Opinion: Navigating the College Application Process

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Opinion: Navigating the College Application Process

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The 2019 college admissions bribery scandal came as a shock to millions of Americans, many of whom have lost faith in the integrity of admissions counselors, standardized test administrators, and college athletics coaches.  

As a junior, I am beginning my college admissions process in the same boat as most other students across the country. That is, my parents don’t have millions of dollars to throw at anyone who can get me into an elite school. And like many other students my age, this scandal has affected me in such a way that my I feel less of a desire to perform well on my SATs and ACTs, impress my interviewers, and even build my resume. If Olivia Jade didn’t have to ace her standardized tests or try out for that crew team, why should I have to work so much harder? 

I have often been reminded of the two things I cannot change about my college application: my race and my gender. Because many colleges aim to enroll a relatively equal number of students of different races, genders, and ethnicities, being white and a girl, a popular demographic, may be a reason why I get denied from any given school. However, this scandal has made it clear that economic status can be just as relevant as my physical characteristics when it comes to my application. If there are people who are willing to give a school enormous amounts of money to allow their kids to attend, then that student has claimed a spot that a more deserving but less wealthy student could have filled.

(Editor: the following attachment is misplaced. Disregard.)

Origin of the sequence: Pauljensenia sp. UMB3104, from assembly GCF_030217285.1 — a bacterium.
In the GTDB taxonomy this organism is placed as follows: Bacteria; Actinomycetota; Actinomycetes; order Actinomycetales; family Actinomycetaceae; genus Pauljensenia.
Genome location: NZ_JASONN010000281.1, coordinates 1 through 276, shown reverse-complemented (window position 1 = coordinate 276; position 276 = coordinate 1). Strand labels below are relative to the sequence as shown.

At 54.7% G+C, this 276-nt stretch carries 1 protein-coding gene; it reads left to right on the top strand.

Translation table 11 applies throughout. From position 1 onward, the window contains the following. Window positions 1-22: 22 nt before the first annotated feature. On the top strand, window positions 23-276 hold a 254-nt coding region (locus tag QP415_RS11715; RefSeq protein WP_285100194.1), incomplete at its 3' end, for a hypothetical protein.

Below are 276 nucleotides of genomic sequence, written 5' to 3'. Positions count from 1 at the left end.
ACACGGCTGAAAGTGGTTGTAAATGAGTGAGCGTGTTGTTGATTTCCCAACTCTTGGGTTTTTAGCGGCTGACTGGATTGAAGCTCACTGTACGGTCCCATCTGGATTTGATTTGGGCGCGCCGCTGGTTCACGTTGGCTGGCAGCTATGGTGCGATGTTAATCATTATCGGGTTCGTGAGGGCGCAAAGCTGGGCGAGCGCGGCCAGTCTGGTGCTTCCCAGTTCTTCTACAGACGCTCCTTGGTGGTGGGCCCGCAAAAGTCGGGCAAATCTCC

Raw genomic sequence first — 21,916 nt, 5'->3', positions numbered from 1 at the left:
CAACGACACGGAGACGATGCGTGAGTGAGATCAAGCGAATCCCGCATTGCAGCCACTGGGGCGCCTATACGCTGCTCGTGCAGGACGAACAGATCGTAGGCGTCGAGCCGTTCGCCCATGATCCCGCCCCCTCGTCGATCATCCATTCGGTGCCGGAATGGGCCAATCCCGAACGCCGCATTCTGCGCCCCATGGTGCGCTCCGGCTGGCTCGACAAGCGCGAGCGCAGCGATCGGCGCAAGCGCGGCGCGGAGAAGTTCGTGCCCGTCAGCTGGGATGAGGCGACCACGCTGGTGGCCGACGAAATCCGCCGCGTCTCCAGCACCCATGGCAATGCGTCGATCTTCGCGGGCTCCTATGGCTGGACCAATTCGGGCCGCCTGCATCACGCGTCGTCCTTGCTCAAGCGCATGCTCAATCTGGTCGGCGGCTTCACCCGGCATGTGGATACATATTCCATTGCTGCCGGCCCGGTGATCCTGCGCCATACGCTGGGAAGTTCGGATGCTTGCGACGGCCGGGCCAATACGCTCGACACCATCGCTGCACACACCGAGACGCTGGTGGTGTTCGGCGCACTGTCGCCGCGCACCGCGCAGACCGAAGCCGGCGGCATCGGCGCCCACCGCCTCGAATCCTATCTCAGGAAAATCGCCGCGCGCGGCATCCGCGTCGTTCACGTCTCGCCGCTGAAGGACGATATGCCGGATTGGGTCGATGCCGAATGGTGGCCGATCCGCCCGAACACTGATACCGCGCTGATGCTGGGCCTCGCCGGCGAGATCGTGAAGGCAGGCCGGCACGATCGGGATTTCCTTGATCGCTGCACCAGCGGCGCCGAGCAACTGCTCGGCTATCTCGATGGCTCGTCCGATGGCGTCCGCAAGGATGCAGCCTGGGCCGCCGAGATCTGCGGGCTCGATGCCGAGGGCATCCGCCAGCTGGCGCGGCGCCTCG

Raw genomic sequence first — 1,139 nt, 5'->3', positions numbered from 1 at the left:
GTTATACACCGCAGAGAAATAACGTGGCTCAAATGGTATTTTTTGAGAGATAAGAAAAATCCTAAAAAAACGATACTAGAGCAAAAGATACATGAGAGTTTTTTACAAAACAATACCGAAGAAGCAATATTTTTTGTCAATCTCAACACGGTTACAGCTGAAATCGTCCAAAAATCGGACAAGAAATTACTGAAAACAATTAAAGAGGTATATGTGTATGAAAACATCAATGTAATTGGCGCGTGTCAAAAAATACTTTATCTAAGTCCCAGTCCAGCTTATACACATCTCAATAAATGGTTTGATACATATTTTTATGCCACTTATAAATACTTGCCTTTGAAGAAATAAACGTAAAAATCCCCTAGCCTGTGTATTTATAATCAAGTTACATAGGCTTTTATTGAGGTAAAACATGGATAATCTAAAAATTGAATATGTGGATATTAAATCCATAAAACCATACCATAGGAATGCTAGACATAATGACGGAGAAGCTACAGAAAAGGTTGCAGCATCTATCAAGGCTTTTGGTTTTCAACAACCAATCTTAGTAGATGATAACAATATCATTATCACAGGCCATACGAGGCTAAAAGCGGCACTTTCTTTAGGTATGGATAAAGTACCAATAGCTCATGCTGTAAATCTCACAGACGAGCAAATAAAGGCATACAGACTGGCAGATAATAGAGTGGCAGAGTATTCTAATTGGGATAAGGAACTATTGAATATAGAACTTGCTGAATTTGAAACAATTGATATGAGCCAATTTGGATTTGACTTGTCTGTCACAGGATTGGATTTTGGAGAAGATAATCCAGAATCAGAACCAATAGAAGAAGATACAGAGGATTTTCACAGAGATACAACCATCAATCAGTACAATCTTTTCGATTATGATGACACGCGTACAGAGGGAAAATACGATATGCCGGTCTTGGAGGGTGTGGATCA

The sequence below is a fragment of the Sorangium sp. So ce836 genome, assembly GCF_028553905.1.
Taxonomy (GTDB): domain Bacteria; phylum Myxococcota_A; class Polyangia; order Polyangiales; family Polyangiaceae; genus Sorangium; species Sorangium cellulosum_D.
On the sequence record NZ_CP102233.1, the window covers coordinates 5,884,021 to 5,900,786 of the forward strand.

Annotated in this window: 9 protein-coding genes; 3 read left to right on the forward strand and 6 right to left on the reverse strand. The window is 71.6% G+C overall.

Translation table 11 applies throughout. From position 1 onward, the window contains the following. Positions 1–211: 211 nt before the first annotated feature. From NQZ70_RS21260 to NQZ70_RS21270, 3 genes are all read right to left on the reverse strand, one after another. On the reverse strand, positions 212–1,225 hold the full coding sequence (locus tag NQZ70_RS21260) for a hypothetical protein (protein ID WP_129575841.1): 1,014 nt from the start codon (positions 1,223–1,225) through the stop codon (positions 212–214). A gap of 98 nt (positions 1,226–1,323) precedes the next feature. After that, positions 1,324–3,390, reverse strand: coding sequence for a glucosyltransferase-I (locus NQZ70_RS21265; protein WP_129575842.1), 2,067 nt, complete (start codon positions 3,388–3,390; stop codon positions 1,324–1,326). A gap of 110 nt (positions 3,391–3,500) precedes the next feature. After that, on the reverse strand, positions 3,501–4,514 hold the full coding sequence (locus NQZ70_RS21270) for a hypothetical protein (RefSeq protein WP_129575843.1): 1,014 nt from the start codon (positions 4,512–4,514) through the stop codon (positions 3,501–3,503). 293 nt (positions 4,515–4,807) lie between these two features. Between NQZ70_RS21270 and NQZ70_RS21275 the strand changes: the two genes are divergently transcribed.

There’s also the debate regarding contributions of benefactors to university projects, which may grant their children and grandchildren the ability to attend the university. It has been recently debated whether this is more ethical than parents whose objective is to give whatever it takes for their child to be accepted. The main difference here is that benefactors are providing funds that will go directly toward the school, while Lori Loughlin and Felicity Huffman’s “donations” were accepted by individual self-interested people with the right connections. In both cases, the rich are exerting their wealth to give their children an advantage over more qualified applicants 

Perhaps the most frustrating aspect of this scandal is that high school students have no choice but to proceed through this arguably unjust system with the hopes that their grades, test scores, and resumes will be enough to get them into their top school choices. To those whose academic and occupational futures are dependent on their high school performance, these reports of cheating and bribery reinforce the fact that the wealthy will forever have an advantage. I am fortunate enough to have been born into a family that can afford to send me both to a private high school and to college, but unlike Huffman and Loughlin’s daughters, I will earn my college acceptances without the need for bribery.  

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